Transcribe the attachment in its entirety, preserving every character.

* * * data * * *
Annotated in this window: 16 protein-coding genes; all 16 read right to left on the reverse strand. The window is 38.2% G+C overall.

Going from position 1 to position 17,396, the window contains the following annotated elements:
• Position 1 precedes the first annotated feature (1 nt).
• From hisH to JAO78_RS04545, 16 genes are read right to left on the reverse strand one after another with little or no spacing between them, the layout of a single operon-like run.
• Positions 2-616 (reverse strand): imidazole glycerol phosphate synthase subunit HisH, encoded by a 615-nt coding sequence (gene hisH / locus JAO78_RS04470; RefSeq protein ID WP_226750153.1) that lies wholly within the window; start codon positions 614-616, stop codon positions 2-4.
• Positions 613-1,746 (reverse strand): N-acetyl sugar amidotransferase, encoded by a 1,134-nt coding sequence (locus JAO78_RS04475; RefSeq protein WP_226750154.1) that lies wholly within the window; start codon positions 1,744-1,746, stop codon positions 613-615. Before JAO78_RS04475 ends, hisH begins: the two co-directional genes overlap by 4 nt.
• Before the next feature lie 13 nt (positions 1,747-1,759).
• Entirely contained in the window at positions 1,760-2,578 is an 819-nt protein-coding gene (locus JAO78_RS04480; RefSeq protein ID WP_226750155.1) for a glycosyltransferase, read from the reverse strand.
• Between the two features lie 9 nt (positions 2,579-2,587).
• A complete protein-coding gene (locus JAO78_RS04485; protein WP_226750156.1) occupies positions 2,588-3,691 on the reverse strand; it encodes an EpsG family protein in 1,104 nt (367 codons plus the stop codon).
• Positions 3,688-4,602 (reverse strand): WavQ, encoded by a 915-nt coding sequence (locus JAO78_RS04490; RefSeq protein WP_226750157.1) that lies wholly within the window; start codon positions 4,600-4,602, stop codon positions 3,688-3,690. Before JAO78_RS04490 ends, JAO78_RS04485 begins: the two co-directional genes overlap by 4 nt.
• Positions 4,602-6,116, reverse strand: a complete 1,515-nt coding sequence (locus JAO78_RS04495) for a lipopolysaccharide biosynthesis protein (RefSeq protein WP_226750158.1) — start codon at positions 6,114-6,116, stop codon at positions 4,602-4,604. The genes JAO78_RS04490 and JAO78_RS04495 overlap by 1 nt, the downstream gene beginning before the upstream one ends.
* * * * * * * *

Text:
Annotated in this window: 16 protein-coding genes; all 16 read right to left on the reverse strand. The window is 38.2% G+C overall.

Going from position 1 to position 17,396, the window contains the following annotated elements:
• Position 1 precedes the first annotated feature (1 nt).
• From hisH to JAO78_RS04545, 16 genes are read right to left on the reverse strand one after another with little or no spacing between them, the layout of a single operon-like run.
• Positions 2-616 (reverse strand): imidazole glycerol phosphate synthase subunit HisH, encoded by a 615-nt coding sequence (gene hisH / locus JAO78_RS04470; RefSeq protein ID WP_226750153.1) that lies wholly within the window; start codon positions 614-616, stop codon positions 2-4.
• Positions 613-1,746 (reverse strand): N-acetyl sugar amidotransferase, encoded by a 1,134-nt coding sequence (locus JAO78_RS04475; RefSeq protein WP_226750154.1) that lies wholly within the window; start codon positions 1,744-1,746, stop codon positions 613-615. Before JAO78_RS04475 ends, hisH begins: the two co-directional genes overlap by 4 nt.
• Before the next feature lie 13 nt (positions 1,747-1,759).
• Entirely contained in the window at positions 1,760-2,578 is an 819-nt protein-coding gene (locus JAO78_RS04480; RefSeq protein ID WP_226750155.1) for a glycosyltransferase, read from the reverse strand.
• Between the two features lie 9 nt (positions 2,579-2,587).
• A complete protein-coding gene (locus JAO78_RS04485; protein WP_226750156.1) occupies positions 2,588-3,691 on the reverse strand; it encodes an EpsG family protein in 1,104 nt (367 codons plus the stop codon).
• Positions 3,688-4,602 (reverse strand): WavQ, encoded by a 915-nt coding sequence (locus JAO78_RS04490; RefSeq protein WP_226750157.1) that lies wholly within the window; start codon positions 4,600-4,602, stop codon positions 3,688-3,690. Before JAO78_RS04490 ends, JAO78_RS04485 begins: the two co-directional genes overlap by 4 nt.
• Positions 4,602-6,116, reverse strand: a complete 1,515-nt coding sequence (locus JAO78_RS04495) for a lipopolysaccharide biosynthesis protein (RefSeq protein WP_226750158.1) — start codon at positions 6,114-6,116, stop codon at positions 4,602-4,604. The genes JAO78_RS04490 and JAO78_RS04495 overlap by 1 nt, the downstream gene beginning before the upstream one ends.